As far as this study is concerned, 3 (27.27%) cases had double accessory renal arteries on the left side. The rest 7 (63.63%) were single arteries found either on the right side 3 (27.27%) or left side 4 (36.36%). Angiographic evaluation of renal artery variation amongst Greeks identified one, two and three accessory renal arteries in 21.4%, 5.6% and 0.4% of the examined cases, respectively [5]. These results, therefore, indicate the proportion of accessory renal arteries decreases as the number of accessory renal arteries increases.

Our findings revealed the occurrence of bilateral accessory renal artery in a single case and the rest have unilateral (Figure 1 and Table 1). Population and cadaveric based studies reported the incidence of unilateral 11.6% (4) and 24.2% (12) and bilateral 6.67% (4) and 7.7% (12) accessory renal arteries. Of note, the mentioned findings declared left unilateral dominance over the bilateral accessory renal arteries.

Like the main renal arteries, accessory renal arteries observed in the present study also possess different path to enter into the kidney. Among accessory renal arteries 8 (80%) of them are inferior polar arteries. There are only two accessory renal arteries which entered into the kidney through the hilum. Our findings are in line with reports from Colombia and Trinidad and Tobago where the majority of accessory renal arteries enter through the inferior pole of the kidney [3,4]. This is due to the fact that kidneys ascend from the pelvic region during embryonic life; the most likely accessory renal arteries which fail to degenerate and persist will remain in the lower pole of the kidney [12,18]. Nonetheless, there is a uniquely stated report from India that concludes the superior polar accessory renal arteries are the most frequently found type [15].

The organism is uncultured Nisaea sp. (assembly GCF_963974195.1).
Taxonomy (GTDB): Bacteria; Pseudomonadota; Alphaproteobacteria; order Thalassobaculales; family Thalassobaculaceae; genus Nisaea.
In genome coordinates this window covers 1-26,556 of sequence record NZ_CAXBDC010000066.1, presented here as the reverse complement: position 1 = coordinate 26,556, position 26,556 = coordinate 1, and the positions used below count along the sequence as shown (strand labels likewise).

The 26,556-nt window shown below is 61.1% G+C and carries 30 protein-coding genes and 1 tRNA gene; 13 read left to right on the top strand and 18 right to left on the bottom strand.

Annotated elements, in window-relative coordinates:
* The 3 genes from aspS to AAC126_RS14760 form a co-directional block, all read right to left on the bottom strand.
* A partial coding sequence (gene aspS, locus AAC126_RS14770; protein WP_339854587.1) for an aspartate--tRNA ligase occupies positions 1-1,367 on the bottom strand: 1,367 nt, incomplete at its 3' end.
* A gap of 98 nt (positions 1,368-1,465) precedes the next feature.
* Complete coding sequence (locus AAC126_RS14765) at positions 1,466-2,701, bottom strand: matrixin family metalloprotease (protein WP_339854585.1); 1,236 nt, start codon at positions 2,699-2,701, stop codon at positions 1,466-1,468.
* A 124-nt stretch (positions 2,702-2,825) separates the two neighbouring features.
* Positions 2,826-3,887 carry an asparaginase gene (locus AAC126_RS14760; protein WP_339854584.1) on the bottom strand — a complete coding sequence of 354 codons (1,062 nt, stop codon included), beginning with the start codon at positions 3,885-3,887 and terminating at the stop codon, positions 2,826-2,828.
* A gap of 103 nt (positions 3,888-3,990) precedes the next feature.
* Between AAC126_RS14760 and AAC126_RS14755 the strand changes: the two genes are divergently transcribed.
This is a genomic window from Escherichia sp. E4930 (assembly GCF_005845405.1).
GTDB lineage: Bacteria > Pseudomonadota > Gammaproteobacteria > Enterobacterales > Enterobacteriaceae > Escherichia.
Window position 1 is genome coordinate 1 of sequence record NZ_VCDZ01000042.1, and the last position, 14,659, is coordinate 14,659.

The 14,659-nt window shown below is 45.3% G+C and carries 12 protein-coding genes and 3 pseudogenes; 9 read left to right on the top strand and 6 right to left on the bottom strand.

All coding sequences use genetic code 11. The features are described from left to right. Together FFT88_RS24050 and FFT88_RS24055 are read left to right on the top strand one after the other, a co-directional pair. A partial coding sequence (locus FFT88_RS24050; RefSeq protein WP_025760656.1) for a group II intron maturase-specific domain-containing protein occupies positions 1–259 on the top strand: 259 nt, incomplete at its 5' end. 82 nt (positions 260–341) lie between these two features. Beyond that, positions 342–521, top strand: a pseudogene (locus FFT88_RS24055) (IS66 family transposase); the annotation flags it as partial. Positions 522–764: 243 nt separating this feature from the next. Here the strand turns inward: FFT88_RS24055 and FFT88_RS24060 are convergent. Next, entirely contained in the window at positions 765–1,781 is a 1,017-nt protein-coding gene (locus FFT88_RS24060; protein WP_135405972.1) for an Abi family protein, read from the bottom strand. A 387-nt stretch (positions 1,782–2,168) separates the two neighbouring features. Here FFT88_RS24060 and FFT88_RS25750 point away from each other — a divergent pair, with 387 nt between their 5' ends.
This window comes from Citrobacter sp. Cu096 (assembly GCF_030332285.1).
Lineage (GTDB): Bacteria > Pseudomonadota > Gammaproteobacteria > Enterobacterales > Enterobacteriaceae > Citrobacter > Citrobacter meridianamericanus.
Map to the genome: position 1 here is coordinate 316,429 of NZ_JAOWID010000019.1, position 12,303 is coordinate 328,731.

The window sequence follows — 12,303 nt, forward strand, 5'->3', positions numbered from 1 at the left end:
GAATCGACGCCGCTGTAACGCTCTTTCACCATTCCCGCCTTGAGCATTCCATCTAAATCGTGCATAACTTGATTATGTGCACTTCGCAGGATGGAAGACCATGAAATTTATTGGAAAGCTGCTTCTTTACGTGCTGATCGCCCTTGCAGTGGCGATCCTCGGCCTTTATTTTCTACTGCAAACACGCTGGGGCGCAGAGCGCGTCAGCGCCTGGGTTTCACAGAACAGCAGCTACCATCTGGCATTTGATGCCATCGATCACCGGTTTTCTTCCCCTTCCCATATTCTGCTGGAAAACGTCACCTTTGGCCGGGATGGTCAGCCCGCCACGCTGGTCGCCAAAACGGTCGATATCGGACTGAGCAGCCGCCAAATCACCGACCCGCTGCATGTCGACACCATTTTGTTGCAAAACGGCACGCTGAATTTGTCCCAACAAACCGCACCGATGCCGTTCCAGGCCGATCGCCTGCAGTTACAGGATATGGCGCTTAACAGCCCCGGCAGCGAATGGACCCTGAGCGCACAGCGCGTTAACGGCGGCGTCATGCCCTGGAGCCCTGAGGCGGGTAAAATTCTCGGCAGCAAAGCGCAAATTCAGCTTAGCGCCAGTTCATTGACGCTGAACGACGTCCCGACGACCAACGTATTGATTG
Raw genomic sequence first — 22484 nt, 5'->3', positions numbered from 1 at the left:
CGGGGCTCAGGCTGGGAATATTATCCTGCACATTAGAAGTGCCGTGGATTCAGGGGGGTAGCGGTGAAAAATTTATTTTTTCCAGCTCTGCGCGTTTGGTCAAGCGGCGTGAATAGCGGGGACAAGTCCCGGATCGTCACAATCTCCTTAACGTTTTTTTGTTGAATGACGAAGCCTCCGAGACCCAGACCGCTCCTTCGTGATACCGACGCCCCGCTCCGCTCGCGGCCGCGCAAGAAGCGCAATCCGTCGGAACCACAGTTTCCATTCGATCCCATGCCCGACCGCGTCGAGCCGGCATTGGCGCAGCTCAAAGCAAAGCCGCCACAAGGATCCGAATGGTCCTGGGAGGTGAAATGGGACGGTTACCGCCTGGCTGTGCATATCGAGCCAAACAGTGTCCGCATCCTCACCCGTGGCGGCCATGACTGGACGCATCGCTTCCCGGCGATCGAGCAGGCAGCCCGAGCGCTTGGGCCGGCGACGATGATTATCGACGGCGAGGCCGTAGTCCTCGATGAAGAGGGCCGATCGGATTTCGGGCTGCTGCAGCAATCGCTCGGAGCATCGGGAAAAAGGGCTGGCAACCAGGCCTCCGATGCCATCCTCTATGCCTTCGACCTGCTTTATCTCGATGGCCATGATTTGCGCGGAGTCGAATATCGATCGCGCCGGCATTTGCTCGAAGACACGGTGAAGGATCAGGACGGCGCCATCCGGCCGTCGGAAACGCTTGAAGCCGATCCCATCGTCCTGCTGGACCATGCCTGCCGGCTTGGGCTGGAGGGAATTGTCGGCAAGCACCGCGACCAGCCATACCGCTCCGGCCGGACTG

In conclusion, the variations of the main renal arteries mainly revolved around the level of origin and manifested prehilar branching pattern while entering into the kidney parenchyma. Another commonly observed variation was the existence of an accessory renal artery in different patterns. Hence, prior knowledge of renal vascular pattern and possible variations is very important in clinical and surgical procedures mainly during renal transplantation and other vascular interventions. Our study will open up avenues for further research in the field in Ethiopia.

Acknowledgement

The authors would like to extend their deepest appreciation to the staff members of Department of Human Anatomy in University of Gondar, Bahir Dar University, Debre Tabor University, Debre Markos University, St. Paul’s Medical School and Jimma University for their unreserved cooperation. Zelalem Animaw acknowledges University of Gondar and Debre Tabor University for providing financial support.

References